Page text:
Southern Indiana Living

MAR-APR 2014

Southern Indiana Living magazine is the exclusive publication of the region, offering readers a wide range of coverage on the people, places and events that make our area unlike any other. In SIL readers will find beautiful photography, encouraging s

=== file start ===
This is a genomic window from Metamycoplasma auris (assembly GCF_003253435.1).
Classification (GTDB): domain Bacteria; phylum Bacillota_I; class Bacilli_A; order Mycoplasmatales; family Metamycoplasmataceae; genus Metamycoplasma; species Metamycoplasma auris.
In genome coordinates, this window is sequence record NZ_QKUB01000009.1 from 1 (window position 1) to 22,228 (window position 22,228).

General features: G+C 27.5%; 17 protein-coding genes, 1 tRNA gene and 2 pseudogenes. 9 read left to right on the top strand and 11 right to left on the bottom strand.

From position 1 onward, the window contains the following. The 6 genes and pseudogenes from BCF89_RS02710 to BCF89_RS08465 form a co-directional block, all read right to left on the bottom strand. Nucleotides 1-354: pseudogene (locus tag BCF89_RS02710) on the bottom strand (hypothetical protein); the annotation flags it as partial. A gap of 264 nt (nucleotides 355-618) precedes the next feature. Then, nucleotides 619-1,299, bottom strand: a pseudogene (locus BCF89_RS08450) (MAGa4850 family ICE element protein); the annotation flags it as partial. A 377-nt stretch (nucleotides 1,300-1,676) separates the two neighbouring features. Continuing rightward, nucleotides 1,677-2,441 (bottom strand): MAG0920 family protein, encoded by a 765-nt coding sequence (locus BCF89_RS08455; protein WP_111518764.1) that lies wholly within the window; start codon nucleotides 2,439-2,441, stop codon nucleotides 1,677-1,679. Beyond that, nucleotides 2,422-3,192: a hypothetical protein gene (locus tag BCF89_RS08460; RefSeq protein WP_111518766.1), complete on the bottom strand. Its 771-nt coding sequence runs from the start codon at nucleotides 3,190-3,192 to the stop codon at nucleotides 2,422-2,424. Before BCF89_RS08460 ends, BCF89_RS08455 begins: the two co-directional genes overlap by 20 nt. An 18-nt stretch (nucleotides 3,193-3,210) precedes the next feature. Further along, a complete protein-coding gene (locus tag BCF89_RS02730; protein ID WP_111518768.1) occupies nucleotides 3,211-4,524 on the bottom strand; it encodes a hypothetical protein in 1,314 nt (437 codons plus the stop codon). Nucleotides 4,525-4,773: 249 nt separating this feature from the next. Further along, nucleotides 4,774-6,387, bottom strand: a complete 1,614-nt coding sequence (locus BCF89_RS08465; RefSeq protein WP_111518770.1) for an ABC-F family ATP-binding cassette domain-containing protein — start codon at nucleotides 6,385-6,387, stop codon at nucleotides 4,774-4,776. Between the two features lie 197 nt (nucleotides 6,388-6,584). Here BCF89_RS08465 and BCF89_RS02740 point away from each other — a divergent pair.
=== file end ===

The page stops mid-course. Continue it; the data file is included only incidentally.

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10 March/April 2014 • 10 h i k i n g s p o t s you shouldn't miss Story // Jenna Esarey S pring is a great time to hit the local hiking trails. The bitter cold of the winter is past, and the blazing heat of summer is still something to dread. With our varied topography, a nice walk in the woods can take you past scenic views of the Ohio Valley, into water-carved canyons, near waterfalls of various sizes and through old-growth forests. The following list ofers something for every level of hiking enthusiast, from chal- lenging multi-day excursions to short afternoon rambles. 1. Ohio River Greenway The still under construction, seven-mile long multi-use path for pedestrians and bicycles follows the banks of the Ohio River from Jefersonville to New Albany. Completed sections hug the Ohio River in places, follows the top of the foodwall in others and leads visitors to the historic George Rogers Clark Cabin in Clarksville. Visit 2. Knobstone Trail Indiana's longest hiking trail at 58 miles, Knobstone Trail passes primarily through state forests in Clark, Scott, and Wash- ington Counties. Eight trailheads provide access, with the primary starting point being the Delaney Park Trailhead near Salem at 8215 North Delaney Park Road. Visit 3. Big Four Pedestrian Bridge The shortest of the bunch (pictured at right), but arguably the most scenic — ofering panoramic vistas of southern Indiana and the Louisville skyline, the repurposed Big Four Bridge crosses the Ohio River, joining Louisville's Riverfront Park with downtown Jefersonville. Accessible only from the Louisville side for nearly a year, the Jefersonville ramp is due to open this spring. 4. Charlestown State Park With six trails from 1.2 to 2.9 miles in length and ranging from moderate to rugged, the Charlestown State Park ofers dense foodplain forest, rock outcrops and waterfalls. Several of the trails follow or overlook Fourteenmile Creek and visitors can spy the remains of a footbridge that once led to Rose Island, a 1920s amusement park. The park occasion- ally ofers guided tours to the remains of the park, destroyed in the 1937 food, or special 'Full Moon' hikes after dark. Visit // Top 10 Big Four Pedestrian Bridge. Photo by Abby Laub. MarchApril 2014.indd 10 2/23/14 8:32 PM

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